News on climate in the time of coronavirus Subscribe today This story was originally published by Wired and is reproduced here as part of the Climate Desk collaboration. Before he was the guy with the climate change PowerPoint presentation, before…
Democrats’ infatuation with the Climate Change Bogeyman has reached a new low, with the House Select Committee on the Climate Crisis (HSCCC) blaming climate change inaction for racial injustice and the George Floyd protests. Yes, really. A recently released HSCCC…
Researchers propose a decentralized, global wildlife biosurveillance system to identify — before the next pandemic emerges — animal viruses that have the potential to cause human disease.
Scientists find the growth of phytoplankton in the Arctic Ocean has increased 57 percent over just two decades, enhancing its ability to soak up carbon dioxide. While once linked to melting sea ice, the increase is now propelled by rising concentrations of tiny algae.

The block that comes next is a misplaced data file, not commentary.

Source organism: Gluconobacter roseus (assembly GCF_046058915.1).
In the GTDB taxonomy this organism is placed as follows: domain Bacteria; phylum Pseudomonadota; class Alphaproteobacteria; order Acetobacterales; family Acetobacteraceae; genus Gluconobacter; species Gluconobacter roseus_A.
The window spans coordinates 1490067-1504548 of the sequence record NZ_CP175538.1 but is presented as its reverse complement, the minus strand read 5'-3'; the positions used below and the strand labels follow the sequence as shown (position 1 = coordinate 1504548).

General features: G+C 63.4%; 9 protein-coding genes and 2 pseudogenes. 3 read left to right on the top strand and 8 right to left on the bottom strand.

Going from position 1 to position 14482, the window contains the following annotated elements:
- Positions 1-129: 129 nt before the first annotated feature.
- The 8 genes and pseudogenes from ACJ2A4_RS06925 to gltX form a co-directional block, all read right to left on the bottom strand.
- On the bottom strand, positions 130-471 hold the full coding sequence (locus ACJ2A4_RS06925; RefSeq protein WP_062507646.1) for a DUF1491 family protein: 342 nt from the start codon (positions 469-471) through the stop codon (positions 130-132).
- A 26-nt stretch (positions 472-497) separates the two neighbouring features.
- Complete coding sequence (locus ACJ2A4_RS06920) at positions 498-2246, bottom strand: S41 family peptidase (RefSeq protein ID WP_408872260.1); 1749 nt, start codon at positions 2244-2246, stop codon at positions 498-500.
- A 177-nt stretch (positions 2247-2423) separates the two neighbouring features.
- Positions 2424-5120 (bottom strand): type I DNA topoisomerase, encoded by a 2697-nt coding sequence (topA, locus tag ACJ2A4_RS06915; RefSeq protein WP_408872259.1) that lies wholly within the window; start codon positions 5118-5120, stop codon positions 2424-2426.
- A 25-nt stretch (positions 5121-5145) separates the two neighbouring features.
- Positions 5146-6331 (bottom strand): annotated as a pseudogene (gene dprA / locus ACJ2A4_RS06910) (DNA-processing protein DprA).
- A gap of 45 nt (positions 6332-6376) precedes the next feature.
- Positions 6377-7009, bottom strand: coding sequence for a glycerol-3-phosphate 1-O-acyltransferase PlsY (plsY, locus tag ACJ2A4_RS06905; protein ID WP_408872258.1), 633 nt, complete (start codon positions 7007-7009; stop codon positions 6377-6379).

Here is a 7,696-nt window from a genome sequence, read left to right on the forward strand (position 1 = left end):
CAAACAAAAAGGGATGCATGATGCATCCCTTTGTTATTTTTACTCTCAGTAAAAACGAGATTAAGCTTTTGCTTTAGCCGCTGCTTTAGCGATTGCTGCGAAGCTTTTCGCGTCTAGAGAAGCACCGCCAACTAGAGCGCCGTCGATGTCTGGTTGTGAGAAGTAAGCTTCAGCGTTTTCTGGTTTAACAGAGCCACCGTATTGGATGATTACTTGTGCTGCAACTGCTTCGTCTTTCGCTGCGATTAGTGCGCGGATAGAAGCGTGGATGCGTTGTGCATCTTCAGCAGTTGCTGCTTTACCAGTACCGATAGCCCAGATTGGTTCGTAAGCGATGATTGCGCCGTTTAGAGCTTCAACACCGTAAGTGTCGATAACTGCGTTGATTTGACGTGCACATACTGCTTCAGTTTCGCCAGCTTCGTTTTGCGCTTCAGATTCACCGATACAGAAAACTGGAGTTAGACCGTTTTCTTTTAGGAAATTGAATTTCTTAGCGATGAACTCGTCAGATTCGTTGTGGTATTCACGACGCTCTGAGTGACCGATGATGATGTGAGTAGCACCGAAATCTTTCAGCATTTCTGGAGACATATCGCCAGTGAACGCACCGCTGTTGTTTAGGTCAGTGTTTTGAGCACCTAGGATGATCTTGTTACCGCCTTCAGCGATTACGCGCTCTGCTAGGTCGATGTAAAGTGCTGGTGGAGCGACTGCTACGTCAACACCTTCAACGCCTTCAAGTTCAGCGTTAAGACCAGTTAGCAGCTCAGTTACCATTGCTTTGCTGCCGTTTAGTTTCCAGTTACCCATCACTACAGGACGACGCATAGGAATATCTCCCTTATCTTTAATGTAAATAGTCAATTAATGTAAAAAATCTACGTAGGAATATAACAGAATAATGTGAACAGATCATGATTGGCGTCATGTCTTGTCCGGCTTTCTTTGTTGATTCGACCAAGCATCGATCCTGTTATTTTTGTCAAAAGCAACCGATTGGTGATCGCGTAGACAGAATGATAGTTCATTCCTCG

New research reveals what a shift from night-time to daytime activity means for the well-being of aardvarks in a warming and drying world.
(University of Connecticut) How does evolution impact ecological patterns? It helps smooth out the rough edges, says UConn Ecology and Evolutionary Biology Professor Mark Urban. Urban led an international team of researchers through a review of the history of ecological and evolutionary research to establish a framework to better understand evolution’s impact on ecosystem patterns. The research is published as a perspective in the Proceeding of the National Academy of Sciences.
(Colorado State University) CSU biologists have traced the stability of plant mitochondrial genomes to a particular gene – MSH1 – that plants have but animals don’t. Their experiments, described in Proceedings of the National Academy of Sciences, could lend insight into why animal mitochondrial genomes tend to mutate.
A small piece of fossil jawbone from Alaska represents a rare example of juvenile dromaeosaurid dinosaur remains from the Arctic, according to a new study.